Sermon Reflection respectfully submitted by Mal Underwood | Sunday, November 4, 2018
As we celebrated the Feast Day of All Saints on Sunday, Mo. Mary reminded us that in one respect it has been a difficult year for our family of Ascension with six of our family members being called home to our heavenly Father. The celebration of All Saints brings all things together in our lives as members of the church universal through our baptism to a new life in Christ, our nourishment and growth as disciples through the Word and sacraments, and ultimately our death in the faith and resurrection to eternal life in glory. But as we all experience, not all in the world are saints of God’s love, light, and life. In the background of our life on earth darkness and unexplainable death lurk, as the Tree of Life Synagogue tragedy demonstrated, causing grief and suffering we cannot comprehend.
The Gospel story of Lazarus speaks very well of the ways of death, darkness, and division. In this familiar episode, Jesus comes to mourn four days after Lazarus dies. Mary complains to him that if he had come earlier he could have saved her brother. Martha does as well but confirms her belief in Jesus as Messiah. In the background, some of the religious elite plot Jesus’ demise. All of these elements clearly show our lives in Christ as good, holy, and yet vulnerable to darkness and death. How are the children of love, light, and life to survive and prosper in the face of these circumstances? Is there a character in this story to guide us to the light? Is it Mary, whose grief mirrors ours in a time of loss? Is it Martha, whose faith in Jesus as the Son of God serves as an example of resilience and encouragement for us? Is it Lazarus, whose resurrection from the dead reminds us of Jesus’ power over death? The most likely is Jesus, who demonstrates his power over death and reminds us that he is the embodiment of love, life, and light. He is the resurrection and the life. And He invites us to participate in God’s life-giving, loving world where our eternal life begins on earth as we also participate in the sharing of love, life, and light to those in need around us.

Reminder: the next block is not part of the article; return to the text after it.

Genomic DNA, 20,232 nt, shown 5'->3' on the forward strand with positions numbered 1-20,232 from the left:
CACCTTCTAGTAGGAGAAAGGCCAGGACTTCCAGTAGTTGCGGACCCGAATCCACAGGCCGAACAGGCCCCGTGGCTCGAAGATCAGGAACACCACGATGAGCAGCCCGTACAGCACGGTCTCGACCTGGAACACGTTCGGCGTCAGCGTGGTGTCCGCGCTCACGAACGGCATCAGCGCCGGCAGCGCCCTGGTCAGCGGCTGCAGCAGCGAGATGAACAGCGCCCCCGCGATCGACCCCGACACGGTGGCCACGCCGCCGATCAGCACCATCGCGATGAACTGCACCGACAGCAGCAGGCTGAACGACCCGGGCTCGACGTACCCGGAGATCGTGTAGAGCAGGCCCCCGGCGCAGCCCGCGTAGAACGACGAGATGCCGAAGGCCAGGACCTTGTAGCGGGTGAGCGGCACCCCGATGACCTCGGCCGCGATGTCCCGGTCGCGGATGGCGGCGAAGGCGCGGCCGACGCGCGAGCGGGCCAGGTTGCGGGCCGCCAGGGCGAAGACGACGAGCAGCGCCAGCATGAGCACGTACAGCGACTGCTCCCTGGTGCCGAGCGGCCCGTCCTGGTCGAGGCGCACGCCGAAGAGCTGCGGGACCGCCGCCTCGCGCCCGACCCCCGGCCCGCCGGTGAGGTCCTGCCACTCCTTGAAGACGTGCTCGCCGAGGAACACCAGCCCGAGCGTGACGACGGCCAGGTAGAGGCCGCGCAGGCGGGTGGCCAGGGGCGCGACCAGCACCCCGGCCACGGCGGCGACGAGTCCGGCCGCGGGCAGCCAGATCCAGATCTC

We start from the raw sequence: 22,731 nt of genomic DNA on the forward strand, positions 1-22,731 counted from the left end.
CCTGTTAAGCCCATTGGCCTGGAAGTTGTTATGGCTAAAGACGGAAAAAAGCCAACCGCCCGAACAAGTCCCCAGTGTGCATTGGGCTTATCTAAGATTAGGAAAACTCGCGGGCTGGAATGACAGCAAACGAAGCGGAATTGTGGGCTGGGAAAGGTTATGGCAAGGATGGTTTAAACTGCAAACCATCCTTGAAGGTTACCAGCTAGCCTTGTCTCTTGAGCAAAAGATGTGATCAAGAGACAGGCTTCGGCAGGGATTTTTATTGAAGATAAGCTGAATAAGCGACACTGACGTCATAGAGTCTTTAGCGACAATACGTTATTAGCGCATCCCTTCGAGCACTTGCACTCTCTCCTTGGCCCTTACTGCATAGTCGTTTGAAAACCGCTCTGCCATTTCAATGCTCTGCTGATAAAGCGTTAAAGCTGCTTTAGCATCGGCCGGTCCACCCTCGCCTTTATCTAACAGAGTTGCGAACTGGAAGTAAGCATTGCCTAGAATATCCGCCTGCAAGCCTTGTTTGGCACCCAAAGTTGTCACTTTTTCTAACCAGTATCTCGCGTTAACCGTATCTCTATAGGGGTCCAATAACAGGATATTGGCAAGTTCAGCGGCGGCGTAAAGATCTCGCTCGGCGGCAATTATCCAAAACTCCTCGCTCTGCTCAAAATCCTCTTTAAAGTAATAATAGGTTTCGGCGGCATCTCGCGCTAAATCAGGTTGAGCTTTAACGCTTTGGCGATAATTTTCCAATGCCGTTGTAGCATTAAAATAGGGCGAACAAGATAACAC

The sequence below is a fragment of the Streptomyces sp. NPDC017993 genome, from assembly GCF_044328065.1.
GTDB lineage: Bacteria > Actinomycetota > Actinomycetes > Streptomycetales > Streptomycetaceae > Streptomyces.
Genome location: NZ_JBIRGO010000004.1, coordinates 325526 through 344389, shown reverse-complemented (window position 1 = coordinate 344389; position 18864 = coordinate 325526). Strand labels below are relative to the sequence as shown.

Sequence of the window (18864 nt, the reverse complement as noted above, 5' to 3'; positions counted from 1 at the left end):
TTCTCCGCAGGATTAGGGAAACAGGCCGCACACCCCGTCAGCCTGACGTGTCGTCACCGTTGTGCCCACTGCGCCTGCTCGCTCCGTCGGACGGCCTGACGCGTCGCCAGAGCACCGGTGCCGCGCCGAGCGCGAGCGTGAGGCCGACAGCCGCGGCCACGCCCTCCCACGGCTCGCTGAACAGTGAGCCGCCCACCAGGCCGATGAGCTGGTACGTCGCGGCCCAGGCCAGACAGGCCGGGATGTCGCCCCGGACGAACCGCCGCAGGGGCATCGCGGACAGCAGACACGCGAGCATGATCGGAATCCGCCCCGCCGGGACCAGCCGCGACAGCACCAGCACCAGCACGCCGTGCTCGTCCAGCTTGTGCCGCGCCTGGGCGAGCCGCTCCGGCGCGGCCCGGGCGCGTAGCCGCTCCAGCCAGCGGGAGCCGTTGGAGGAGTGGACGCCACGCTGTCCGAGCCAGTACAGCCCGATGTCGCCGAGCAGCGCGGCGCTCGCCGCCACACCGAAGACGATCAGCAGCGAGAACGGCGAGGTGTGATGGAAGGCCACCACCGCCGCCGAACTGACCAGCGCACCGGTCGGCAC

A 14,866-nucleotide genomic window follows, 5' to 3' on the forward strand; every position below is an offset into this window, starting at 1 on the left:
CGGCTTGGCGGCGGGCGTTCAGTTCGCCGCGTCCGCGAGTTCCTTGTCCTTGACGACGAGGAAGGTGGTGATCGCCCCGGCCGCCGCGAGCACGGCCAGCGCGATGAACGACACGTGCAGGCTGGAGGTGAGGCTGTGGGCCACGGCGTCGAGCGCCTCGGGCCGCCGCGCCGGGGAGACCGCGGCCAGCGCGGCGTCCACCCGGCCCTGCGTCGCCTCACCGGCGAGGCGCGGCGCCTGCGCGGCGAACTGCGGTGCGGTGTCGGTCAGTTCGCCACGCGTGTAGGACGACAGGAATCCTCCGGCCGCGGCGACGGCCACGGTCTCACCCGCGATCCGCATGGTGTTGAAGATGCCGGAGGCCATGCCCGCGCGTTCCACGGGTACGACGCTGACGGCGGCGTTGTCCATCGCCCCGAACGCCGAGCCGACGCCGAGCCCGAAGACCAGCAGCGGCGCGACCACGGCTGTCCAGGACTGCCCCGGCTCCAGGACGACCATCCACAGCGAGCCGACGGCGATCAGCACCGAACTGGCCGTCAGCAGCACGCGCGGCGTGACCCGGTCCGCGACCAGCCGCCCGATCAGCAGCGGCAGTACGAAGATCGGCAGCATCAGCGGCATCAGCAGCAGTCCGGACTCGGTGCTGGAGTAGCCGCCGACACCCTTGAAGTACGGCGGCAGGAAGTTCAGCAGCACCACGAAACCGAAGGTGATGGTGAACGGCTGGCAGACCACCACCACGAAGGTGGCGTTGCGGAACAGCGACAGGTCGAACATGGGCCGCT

Mo. Mary shared three stories to demonstrate:
· Mr. Rogers of television fame was a Presbyterian minister from Pittsburgh whose mother told him as a youngster that in times of difficulty and strife, there were always caring helpers in the world and to look for them when needed. He would repeat that often to the young audience of his show.
· A Muslim organization in Pittsburgh raised over $200,000 for relief and assistance to the families of the slain in the Tree of Life synagogue. They put their religious and political differences aside in the belief that the core of all of us is a shared humanity.
· In a recent story a man and woman, one Republican and one Democrat, campaign in their community for a state office. In a debate setting they respectfully state their positions on the issues and at the end ask the moderator for some additional time. They take out a guitar and cello and play a song together for the audience. Some stated afterward that it didn’t matter to them who won because regardless, the constituents had already won due to the dignity and respect of the candidates.
Mo. Mary closed with a quote from an Episcopalian Nashville musician who said, “I can play all the right notes but what does it matter if I’m not engaged in the music of living?” What do we choose? Do we choose to set loose the power of death and darkness, or do we set loose the power of love, life, and light?